Find out what punch needle fabric is best for YOUR punch needle, plus I have a free printable cheat sheet for you!
When you’re first starting out with punch needle, figuring out which supplies you need can be confusing.
There are different fabrics that work for different size needles, which in turn work with different sizes of yarn or embroidery thread.
If you end up with the wrong combination of tools, it’s frustrating and you might think “maybe punch needle isn’t for me”. I don’t want you to think that!
That’s exactly what happened to me when I first started out, but I’m really stubborn and decided I was going to figure punch needle out if it was the last thing I did.
To help you out, I decided to put together this article and a handy printable cheat sheet so you can see at a glance which fabrics work with your punch needle, and which ones won’t.
Punch Needle is simple but can be confusing for a beginner.
One of the first mistakes I made when I started messing around with punch needle was choosing the wrong fabric for my punch needle.
Related: Check out this list of must have punch needle supplies!
I ordered an adjustable rug punch needle comparable to the Oxford punch needles.
When I was trying to figure out what supplies I needed, I didn’t realize how different in size the rug and miniature punch needles are. I also didn’t realize there was such a big difference in foundation fabrics.
I ended up with was a large rug punch needle and a couple of yards of Weaver’s Cloth. That combo doesn’t work, I found that out for sure!
To help explain the differences visually, I made a printable cheat sheet showing which fabrics work best with which punch needles.
You can grab yours at the bottom of this post!
Let’s look at each type of fabric and I’ll explain what they are and when to use them.
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Punch Needle Foundation Fabrics
First, let’s talk about foundation fabrics that work with large rug punch needles (like the Oxfords).
Monk’s cloth is the most popular cloth for the larger punch needles. You can sew it into purses or pillows after you do your punching and it works beautifully.
Monk’s cloth is an even weave 100% cotton cloth similar to Aida cloth (but definitely NOT the same).
There are two types of Monk’s cloth. One is perfect for punch needle, and the other is NOT.
The correct Monk’s cloth will be a natural color with white stripes running through it every two inches or so and it’s 12 holes per inch.
The WRONG kind of Monk’s cloth is a solid color (no white lines) and is typically used for other needle crafts like Swedish Weaving. This is the kind you’ll commonly find in craft stores. This fabric is 7 holes per inch.
While you’ll sometimes get lucky and find the correct Monk’s cloth in the wild, it’s really easy to pick it up online.
Linen & Primitive Linen
Linen is a beautiful and long-lasting foundation fabric to use for punch needle. You can leave parts of the linen backing exposed to add a different texture to your design.
Because of the high quality of linen, you can rest easy knowing your punch needle projects can be heirlooms passed down through the generations.
Primitive linen is very similar to linen but less expensive and, well… primitive. It has a beautiful rustic look.
Here’s a project I did using primitive linen as the foundation fabric. It makes a gorgeous background! (Also: that pattern is available in my shop!)
Rug warp (or primary rug backing) is a strong cotton foundation fabric and is frequently used for rug making.
It’s heavier and stiffer than Monk’s cloth, and made of 100% polyester.
This is a great fabric to use if your punch needle project will be subjected to lots of abuse and obviously perfect for rugs!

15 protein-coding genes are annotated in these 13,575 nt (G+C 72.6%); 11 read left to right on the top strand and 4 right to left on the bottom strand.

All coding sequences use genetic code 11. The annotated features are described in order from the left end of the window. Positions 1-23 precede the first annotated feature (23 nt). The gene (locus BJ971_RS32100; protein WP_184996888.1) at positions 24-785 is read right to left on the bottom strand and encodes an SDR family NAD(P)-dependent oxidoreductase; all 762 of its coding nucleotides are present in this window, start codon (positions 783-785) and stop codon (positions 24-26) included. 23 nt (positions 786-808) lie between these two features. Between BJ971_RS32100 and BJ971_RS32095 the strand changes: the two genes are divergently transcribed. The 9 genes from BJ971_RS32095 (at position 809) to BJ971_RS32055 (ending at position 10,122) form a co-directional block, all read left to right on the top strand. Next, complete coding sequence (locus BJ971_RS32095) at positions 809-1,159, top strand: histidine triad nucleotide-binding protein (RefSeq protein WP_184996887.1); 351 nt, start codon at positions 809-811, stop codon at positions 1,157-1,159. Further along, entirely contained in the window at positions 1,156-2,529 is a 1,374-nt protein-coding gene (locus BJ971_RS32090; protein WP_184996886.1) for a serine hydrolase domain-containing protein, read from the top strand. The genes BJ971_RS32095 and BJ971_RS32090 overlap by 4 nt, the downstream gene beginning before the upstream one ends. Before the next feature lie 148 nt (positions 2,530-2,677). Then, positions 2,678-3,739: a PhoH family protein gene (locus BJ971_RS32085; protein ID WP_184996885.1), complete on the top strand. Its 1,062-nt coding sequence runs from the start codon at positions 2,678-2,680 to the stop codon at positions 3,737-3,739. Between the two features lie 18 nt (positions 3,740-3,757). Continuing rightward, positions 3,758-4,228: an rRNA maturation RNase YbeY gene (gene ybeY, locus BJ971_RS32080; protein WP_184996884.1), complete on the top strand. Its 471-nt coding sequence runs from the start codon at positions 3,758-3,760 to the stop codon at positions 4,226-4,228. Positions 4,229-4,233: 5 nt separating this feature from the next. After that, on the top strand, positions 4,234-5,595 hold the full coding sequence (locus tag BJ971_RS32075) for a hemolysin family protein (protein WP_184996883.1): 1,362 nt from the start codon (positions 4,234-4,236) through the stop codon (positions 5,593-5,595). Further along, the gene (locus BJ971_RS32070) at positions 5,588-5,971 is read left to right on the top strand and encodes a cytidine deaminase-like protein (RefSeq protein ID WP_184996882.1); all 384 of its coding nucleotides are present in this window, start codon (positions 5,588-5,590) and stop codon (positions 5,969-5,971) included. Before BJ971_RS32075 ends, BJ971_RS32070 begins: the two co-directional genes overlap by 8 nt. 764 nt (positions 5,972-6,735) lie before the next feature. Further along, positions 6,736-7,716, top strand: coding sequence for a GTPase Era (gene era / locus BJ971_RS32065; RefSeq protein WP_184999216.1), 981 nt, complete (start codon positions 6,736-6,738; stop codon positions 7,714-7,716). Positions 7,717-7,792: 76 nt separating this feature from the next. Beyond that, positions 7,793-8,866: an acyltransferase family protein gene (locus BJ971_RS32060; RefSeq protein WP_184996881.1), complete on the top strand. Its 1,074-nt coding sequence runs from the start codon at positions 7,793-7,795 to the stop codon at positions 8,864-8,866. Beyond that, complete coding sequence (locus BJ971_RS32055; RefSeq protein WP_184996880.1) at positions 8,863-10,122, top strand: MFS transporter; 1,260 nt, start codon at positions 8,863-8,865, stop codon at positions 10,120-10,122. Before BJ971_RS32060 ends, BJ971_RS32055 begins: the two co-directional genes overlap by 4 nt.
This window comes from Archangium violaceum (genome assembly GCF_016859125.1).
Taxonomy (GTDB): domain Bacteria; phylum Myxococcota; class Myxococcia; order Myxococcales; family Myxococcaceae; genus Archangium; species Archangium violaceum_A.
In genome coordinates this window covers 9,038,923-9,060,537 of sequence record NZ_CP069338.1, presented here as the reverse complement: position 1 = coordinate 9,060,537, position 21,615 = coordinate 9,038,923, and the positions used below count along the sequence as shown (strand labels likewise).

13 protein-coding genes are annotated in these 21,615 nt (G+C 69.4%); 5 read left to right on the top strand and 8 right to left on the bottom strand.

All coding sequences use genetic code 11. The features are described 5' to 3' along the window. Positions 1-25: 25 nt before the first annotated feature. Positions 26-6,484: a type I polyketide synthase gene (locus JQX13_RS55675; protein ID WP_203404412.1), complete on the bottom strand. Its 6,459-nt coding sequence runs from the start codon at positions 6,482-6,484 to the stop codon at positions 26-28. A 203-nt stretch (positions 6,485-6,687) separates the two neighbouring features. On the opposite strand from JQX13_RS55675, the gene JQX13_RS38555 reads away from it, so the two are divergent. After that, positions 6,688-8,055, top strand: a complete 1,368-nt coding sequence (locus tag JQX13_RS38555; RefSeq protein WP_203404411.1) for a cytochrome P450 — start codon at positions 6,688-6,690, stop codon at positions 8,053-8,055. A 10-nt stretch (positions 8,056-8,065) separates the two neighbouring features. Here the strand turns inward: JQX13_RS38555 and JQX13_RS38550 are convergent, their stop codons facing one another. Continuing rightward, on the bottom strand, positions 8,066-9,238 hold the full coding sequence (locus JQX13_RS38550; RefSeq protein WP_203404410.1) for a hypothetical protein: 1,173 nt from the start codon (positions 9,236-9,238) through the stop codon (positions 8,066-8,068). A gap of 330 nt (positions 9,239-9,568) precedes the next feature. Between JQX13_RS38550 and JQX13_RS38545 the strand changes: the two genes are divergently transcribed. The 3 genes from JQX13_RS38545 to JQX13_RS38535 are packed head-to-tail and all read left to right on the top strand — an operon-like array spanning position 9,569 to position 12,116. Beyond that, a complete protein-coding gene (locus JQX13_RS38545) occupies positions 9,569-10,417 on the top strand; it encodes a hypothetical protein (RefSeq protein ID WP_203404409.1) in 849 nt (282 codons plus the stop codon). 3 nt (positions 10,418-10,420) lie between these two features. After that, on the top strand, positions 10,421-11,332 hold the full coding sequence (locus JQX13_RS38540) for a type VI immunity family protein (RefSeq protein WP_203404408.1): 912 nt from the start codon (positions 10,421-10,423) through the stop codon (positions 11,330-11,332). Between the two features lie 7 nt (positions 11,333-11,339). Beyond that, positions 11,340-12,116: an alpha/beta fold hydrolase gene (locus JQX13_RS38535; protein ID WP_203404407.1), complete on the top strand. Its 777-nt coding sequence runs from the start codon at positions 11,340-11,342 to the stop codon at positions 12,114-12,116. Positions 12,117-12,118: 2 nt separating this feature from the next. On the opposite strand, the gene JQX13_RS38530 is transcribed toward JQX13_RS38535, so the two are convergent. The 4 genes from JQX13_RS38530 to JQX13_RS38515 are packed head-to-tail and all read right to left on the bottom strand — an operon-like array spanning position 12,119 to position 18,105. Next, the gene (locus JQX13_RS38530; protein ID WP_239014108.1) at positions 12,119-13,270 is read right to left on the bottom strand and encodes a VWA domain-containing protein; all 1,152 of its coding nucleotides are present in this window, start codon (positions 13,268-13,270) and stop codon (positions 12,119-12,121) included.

It’s actually made for rug tufting with a tufting gun, which is a lot harder on the backing fabric than punching by hand. This stuff will last forever!
A Couple Fabrics to AVOID
Aida cloth is used for cross stitch and other needlecrafts.
While it is possible to do punch needle on 16 or 18 count Aida Cloth, it’s not the best choice.
The fibers in Aida Cloth don’t hold yarn the same way fabrics like Monk’s cloth do, and if you’re just starting out the last thing you want is a frustrating experience.
You’re better off to save this stuff for your cross stitch projects.
Burlap is another foundation fabric that isn’t highly recommended but works in certain situations.
The good thing about burlap is it’s cheap, it comes in several colors, and it’s easy to find. In some countries, Monk’s cloth and primitive linen are harder to find, but you can almost always find burlap.
However the cons are it’s scratchy, the weave is inconsistent, and it breaks down over time.
There are some kinds of burlap that are higher quality than others, but I would only use this as a last resort and avoid it if you can.
Now let’s look at your foundation cloth options for embroidery punch needles (like the Ultra Punch).
Weavers cloth is a cotton/poly blend fabric that is a favorite for punch needle embroidery.
If you’re just starting out with punch needle embroidery, this is really your best choice. It’s reliable and you’ll get great results!
With embroidery punch needles, you can actually punch right on cotton fabric!
This opens up a whole world of possibilities with patterns and cool backgrounds you can add to your project.
Don’t like punching backgrounds? This is a great option, just find some cotton fabric with a pretty pattern and you’re good to go!
The quilting section of your local craft store should have some cotton fabric in stock, or you can find it online.
One important thing to take into consideration: the fibers in cotton fabric can rip or tear if you pull your punch needle loops out multiple times and repunch.
Take care and be gentle with this fabric.
100% Cotton Denim
Denim is a popular fabric for lots of things, including punch needle. It’s tightly woven and comes in different weights.
I recommend sticking to 100% cotton denim for your punch needle projects. This is a great way to upcycle some old jeans!
Check out this tutorial to see how to do a punch needle design on a pair of jeans!
Any poly-cotton blend is worth a try for punch needle embroidery.